Some had wheels which turned, but these needed to be pushed or pulled. Some of the early 19th-century drive toy trains were made of tinplate, such as the big, durable, stylized locomotive toys from the U.S., which were painted gold and red and decorated with hearts and flowers. model trains live
Around 1875, technological advancements in materials and manufacturing enabled tin to be stamped, cut, rolled, and lithographed faster than previously.
Toy trains were revolutionized when Märklina German firm which specialized in doll house accessories, sought to make an equivalent toy for boys in which a constant revenue stream could be guaranteed by selling add-on accessories for decades after the first purchase. Along with boxed sets comprising a train and track, Märklin offered additional track, rolling stock, and buildings offered separately, creating the predecessor to the modern model train layout featuring buildings and scenery along with an operating train.
Electric trains followed, with the first appearing in 1897, produced by the U.S. firm Carlisle & Finch. As residential use of power became more common in the early 20th century, electrical trains gained popularity and as time went on, these electric trains grew in sophistication, gaining lighting, the ability to change management, to emit a whistling noise, to smoke, to couple and uncouple cars as well as load and unload cargo. Toy trains from the first half of the 20th century were often made of lithographed tin; later trains were often made mainly of plastic.
Pull toys and wind-up trains were marketed by children, while electrical trains were marketed towards teens, especially teenaged boys. Consumer interest in trains as toys waned in the late 1950s, but has experienced resurgence since the late 1990s due in large part to the popularity of Thomas the Tank Engine.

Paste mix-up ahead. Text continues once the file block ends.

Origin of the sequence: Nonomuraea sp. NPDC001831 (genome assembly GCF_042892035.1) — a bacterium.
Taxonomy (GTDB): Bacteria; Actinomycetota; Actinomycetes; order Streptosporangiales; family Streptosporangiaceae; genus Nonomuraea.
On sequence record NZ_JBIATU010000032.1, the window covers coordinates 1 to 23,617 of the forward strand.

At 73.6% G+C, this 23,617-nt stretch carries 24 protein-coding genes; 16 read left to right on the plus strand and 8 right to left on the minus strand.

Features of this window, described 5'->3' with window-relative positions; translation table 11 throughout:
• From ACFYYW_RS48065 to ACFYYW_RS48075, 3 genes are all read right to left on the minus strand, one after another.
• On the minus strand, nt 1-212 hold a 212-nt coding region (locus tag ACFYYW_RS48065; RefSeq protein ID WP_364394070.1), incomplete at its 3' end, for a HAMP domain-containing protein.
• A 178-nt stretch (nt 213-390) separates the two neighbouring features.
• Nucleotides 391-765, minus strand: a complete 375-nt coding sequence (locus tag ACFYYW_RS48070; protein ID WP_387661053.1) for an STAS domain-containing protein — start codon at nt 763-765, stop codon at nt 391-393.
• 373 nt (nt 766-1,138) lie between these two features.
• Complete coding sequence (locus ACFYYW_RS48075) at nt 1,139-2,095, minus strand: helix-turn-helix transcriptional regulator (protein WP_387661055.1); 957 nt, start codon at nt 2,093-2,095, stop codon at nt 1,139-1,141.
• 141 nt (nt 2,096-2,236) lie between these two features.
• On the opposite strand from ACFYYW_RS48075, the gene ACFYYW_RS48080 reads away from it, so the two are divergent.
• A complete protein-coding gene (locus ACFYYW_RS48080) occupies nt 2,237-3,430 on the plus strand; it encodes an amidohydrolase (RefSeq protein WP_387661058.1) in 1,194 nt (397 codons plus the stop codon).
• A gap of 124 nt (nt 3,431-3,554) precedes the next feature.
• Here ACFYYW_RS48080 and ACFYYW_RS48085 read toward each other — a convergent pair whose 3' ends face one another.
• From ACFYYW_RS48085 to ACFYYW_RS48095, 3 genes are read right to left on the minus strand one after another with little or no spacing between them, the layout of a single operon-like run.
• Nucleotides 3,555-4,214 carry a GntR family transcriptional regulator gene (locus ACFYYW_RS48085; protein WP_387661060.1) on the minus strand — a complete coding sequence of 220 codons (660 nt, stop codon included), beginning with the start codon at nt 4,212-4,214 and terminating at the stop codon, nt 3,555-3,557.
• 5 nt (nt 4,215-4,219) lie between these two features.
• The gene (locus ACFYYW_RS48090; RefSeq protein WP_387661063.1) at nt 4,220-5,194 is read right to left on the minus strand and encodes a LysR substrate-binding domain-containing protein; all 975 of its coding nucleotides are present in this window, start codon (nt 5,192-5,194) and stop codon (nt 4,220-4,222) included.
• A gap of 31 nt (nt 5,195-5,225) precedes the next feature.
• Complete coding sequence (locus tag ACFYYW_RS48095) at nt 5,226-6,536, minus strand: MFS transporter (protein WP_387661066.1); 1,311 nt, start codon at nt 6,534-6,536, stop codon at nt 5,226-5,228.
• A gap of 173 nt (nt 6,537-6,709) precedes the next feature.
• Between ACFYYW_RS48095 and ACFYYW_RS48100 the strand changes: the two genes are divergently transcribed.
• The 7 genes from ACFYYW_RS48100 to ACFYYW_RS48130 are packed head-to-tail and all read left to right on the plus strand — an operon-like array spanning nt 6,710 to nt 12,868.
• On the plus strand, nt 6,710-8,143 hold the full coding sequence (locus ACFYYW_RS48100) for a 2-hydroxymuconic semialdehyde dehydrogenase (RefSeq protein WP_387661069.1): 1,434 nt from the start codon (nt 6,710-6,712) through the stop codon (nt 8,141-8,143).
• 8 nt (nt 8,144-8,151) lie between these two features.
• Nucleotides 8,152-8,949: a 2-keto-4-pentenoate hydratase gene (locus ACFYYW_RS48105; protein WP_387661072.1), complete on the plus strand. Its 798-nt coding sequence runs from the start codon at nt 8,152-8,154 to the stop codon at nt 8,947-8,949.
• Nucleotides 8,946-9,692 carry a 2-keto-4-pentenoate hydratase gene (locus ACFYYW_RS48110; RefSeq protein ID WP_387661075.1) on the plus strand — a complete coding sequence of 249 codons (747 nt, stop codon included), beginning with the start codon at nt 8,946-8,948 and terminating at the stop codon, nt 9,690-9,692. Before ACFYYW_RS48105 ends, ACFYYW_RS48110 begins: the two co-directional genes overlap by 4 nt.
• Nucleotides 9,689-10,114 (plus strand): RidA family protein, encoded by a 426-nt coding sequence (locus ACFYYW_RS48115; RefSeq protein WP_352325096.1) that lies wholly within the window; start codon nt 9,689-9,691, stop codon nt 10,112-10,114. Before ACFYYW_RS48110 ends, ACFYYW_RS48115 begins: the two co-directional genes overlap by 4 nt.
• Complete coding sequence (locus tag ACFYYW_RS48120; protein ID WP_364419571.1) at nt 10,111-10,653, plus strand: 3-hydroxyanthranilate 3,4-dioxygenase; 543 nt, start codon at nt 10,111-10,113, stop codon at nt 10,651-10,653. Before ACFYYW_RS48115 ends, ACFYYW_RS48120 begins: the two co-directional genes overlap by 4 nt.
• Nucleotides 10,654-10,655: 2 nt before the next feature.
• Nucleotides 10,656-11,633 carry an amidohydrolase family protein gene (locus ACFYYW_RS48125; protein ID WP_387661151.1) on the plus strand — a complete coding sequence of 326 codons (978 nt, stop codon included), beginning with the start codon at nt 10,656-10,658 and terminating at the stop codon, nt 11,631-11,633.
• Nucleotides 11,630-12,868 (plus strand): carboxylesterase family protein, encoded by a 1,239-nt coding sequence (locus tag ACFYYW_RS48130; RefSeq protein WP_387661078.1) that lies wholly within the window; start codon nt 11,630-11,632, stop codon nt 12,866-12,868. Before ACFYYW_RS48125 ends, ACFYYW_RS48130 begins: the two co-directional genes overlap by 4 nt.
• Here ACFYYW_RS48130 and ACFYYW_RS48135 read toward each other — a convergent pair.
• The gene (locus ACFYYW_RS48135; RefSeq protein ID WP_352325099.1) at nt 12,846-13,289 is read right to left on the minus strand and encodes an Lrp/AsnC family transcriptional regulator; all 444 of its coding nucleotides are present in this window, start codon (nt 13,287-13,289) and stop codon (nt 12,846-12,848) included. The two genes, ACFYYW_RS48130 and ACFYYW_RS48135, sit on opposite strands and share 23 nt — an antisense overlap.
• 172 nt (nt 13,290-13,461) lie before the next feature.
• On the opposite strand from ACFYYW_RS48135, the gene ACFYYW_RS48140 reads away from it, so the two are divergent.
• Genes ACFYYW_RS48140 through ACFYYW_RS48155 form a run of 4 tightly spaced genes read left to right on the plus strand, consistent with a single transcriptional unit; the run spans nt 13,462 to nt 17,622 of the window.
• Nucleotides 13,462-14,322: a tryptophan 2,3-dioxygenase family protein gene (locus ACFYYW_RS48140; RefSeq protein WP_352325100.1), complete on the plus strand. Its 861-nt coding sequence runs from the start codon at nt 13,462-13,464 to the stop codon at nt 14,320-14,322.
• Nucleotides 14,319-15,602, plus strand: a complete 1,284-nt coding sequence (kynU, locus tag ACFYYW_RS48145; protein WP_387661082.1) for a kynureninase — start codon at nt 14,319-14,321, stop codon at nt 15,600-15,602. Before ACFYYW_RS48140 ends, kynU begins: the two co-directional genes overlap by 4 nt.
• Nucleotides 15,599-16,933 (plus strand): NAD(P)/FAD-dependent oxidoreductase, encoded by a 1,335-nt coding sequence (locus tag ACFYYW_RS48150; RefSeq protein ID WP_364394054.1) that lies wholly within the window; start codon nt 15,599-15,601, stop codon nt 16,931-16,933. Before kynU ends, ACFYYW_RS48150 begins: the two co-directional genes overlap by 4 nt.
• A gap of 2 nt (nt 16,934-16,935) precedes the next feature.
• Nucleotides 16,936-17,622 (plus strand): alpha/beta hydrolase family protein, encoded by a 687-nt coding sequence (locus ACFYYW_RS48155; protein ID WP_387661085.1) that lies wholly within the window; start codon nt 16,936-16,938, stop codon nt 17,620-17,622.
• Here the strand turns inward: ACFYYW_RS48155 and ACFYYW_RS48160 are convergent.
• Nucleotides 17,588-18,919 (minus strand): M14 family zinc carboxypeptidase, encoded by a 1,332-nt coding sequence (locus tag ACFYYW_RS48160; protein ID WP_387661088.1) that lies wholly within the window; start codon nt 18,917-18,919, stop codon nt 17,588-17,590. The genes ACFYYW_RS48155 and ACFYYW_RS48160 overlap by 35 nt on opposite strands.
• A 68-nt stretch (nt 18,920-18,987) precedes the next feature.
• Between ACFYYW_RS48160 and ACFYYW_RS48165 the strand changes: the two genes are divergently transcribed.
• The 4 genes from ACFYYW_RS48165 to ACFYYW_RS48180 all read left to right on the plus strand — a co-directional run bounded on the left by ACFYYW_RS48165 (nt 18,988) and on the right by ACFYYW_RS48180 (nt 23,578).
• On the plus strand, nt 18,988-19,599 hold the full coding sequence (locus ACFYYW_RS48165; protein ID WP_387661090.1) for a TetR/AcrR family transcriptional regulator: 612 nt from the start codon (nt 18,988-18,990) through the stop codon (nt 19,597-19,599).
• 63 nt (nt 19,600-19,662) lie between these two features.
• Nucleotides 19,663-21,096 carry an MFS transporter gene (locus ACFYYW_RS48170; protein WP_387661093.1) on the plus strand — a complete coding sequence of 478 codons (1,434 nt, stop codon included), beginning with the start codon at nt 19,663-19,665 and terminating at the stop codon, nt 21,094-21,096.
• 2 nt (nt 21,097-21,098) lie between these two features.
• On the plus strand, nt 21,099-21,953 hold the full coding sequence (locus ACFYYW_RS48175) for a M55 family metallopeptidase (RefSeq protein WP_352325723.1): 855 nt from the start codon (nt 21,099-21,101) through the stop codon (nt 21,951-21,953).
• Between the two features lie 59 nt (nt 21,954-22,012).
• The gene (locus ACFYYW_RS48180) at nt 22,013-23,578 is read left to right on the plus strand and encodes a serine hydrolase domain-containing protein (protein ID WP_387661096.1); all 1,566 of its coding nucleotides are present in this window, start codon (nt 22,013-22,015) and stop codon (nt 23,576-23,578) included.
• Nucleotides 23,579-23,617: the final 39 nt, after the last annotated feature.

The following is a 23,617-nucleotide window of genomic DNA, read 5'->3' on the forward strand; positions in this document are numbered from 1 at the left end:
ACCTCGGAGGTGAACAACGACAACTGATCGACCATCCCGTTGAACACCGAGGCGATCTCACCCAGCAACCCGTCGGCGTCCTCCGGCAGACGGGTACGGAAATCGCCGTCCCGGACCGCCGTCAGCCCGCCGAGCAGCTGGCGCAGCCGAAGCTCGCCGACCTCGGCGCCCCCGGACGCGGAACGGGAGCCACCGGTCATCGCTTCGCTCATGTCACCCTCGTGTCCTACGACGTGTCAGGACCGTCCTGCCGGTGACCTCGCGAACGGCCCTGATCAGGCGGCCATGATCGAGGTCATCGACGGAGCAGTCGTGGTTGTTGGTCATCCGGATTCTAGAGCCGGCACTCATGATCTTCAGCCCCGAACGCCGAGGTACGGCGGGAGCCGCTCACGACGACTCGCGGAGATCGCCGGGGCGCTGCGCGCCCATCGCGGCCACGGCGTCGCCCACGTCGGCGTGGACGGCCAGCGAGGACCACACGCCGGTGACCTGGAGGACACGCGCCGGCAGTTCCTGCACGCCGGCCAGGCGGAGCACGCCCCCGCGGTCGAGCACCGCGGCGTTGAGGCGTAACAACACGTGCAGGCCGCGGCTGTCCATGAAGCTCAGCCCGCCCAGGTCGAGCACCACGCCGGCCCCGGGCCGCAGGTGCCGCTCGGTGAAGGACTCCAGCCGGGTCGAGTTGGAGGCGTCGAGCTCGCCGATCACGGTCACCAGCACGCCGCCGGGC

Today, S gauge and O gauge railroads continue to be considered toy trains by their own adherents and are often accessorized with semi-scale model buildings by Plasticville or even K-Line (who owns the rights to the Plasticville-like buildings produced by Marx from the 1950s to the 1970s). However, as a result of their high cost, one is more inclined to locate an HO scale or N scale train set at a toy store than a O scale set.
Many modern electric toy trains comprise sophisticated electronics that emit digitized sound effects and permit the operator to securely and easily run several remote control trains on one loop of track. In recent decades, many toy train operators may operate a train with a TV camera at the front part of the engine and hooked up to a display, such as pc monitor. This will show an image, like that of a real (smaller size) railroad)
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